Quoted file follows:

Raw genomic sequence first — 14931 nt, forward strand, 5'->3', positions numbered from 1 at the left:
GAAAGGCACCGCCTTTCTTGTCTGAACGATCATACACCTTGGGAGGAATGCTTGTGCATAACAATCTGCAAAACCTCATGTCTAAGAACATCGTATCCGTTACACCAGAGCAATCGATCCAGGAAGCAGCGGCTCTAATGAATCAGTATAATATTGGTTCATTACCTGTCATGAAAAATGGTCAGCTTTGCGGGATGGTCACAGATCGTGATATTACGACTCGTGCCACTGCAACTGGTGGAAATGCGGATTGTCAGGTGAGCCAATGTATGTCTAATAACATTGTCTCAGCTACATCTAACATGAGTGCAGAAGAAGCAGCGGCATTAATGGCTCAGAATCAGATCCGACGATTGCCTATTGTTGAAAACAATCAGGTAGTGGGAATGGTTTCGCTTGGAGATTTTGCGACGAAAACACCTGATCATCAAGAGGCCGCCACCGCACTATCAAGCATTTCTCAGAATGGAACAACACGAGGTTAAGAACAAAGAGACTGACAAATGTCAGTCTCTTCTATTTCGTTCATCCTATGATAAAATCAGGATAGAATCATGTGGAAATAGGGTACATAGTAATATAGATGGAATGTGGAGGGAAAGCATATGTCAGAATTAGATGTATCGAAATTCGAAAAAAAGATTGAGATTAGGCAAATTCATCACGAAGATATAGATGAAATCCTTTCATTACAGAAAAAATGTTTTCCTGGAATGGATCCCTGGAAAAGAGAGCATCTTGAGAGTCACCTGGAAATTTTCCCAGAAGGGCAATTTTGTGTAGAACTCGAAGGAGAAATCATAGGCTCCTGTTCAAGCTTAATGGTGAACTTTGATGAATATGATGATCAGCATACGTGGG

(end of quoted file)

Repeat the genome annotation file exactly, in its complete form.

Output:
Raw genomic sequence first — 14931 nt, forward strand, 5'->3', positions numbered from 1 at the left:
GAAAGGCACCGCCTTTCTTGTCTGAACGATCATACACCTTGGGAGGAATGCTTGTGCATAACAATCTGCAAAACCTCATGTCTAAGAACATCGTATCCGTTACACCAGAGCAATCGATCCAGGAAGCAGCGGCTCTAATGAATCAGTATAATATTGGTTCATTACCTGTCATGAAAAATGGTCAGCTTTGCGGGATGGTCACAGATCGTGATATTACGACTCGTGCCACTGCAACTGGTGGAAATGCGGATTGTCAGGTGAGCCAATGTATGTCTAATAACATTGTCTCAGCTACATCTAACATGAGTGCAGAAGAAGCAGCGGCATTAATGGCTCAGAATCAGATCCGACGATTGCCTATTGTTGAAAACAATCAGGTAGTGGGAATGGTTTCGCTTGGAGATTTTGCGACGAAAACACCTGATCATCAAGAGGCCGCCACCGCACTATCAAGCATTTCTCAGAATGGAACAACACGAGGTTAAGAACAAAGAGACTGACAAATGTCAGTCTCTTCTATTTCGTTCATCCTATGATAAAATCAGGATAGAATCATGTGGAAATAGGGTACATAGTAATATAGATGGAATGTGGAGGGAAAGCATATGTCAGAATTAGATGTATCGAAATTCGAAAAAAAGATTGAGATTAGGCAAATTCATCACGAAGATATAGATGAAATCCTTTCATTACAGAAAAAATGTTTTCCTGGAATGGATCCCTGGAAAAGAGAGCATCTTGAGAGTCACCTGGAAATTTTCCCAGAAGGGCAATTTTGTGTAGAACTCGAAGGAGAAATCATAGGCTCCTGTTCAAGCTTAATGGTGAACTTTGATGAATATGATGATCAGCATACGTGGG